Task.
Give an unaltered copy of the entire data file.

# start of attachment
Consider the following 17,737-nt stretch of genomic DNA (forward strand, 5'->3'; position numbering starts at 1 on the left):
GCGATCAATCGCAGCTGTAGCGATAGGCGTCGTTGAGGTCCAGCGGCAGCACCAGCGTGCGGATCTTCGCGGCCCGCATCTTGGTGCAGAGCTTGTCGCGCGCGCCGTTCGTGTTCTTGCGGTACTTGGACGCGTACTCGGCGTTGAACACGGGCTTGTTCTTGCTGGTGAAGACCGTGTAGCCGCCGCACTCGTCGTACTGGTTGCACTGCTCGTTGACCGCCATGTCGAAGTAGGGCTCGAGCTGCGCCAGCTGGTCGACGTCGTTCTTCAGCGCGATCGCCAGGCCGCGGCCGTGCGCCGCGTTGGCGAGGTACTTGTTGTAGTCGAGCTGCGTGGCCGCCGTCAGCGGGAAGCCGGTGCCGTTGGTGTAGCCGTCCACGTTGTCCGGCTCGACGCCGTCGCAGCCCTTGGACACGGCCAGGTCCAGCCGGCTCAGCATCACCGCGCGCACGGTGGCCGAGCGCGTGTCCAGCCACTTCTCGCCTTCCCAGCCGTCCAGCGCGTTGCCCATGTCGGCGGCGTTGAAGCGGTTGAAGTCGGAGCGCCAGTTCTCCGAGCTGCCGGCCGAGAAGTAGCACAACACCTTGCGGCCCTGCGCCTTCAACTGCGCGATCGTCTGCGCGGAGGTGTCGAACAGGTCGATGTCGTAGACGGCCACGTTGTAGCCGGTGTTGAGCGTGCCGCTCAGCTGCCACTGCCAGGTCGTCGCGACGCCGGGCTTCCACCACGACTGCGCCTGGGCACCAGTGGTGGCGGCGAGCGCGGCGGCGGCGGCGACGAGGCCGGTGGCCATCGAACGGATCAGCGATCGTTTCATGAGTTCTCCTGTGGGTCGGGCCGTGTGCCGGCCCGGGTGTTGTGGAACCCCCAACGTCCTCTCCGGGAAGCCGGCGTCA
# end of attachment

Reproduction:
Consider the following 17,737-nt stretch of genomic DNA (forward strand, 5'->3'; position numbering starts at 1 on the left):
GCGATCAATCGCAGCTGTAGCGATAGGCGTCGTTGAGGTCCAGCGGCAGCACCAGCGTGCGGATCTTCGCGGCCCGCATCTTGGTGCAGAGCTTGTCGCGCGCGCCGTTCGTGTTCTTGCGGTACTTGGACGCGTACTCGGCGTTGAACACGGGCTTGTTCTTGCTGGTGAAGACCGTGTAGCCGCCGCACTCGTCGTACTGGTTGCACTGCTCGTTGACCGCCATGTCGAAGTAGGGCTCGAGCTGCGCCAGCTGGTCGACGTCGTTCTTCAGCGCGATCGCCAGGCCGCGGCCGTGCGCCGCGTTGGCGAGGTACTTGTTGTAGTCGAGCTGCGTGGCCGCCGTCAGCGGGAAGCCGGTGCCGTTGGTGTAGCCGTCCACGTTGTCCGGCTCGACGCCGTCGCAGCCCTTGGACACGGCCAGGTCCAGCCGGCTCAGCATCACCGCGCGCACGGTGGCCGAGCGCGTGTCCAGCCACTTCTCGCCTTCCCAGCCGTCCAGCGCGTTGCCCATGTCGGCGGCGTTGAAGCGGTTGAAGTCGGAGCGCCAGTTCTCCGAGCTGCCGGCCGAGAAGTAGCACAACACCTTGCGGCCCTGCGCCTTCAACTGCGCGATCGTCTGCGCGGAGGTGTCGAACAGGTCGATGTCGTAGACGGCCACGTTGTAGCCGGTGTTGAGCGTGCCGCTCAGCTGCCACTGCCAGGTCGTCGCGACGCCGGGCTTCCACCACGACTGCGCCTGGGCACCAGTGGTGGCGGCGAGCGCGGCGGCGGCGGCGACGAGGCCGGTGGCCATCGAACGGATCAGCGATCGTTTCATGAGTTCTCCTGTGGGTCGGGCCGTGTGCCGGCCCGGGTGTTGTGGAACCCCCAACGTCCTCTCCGGGAAGCCGGCGTCA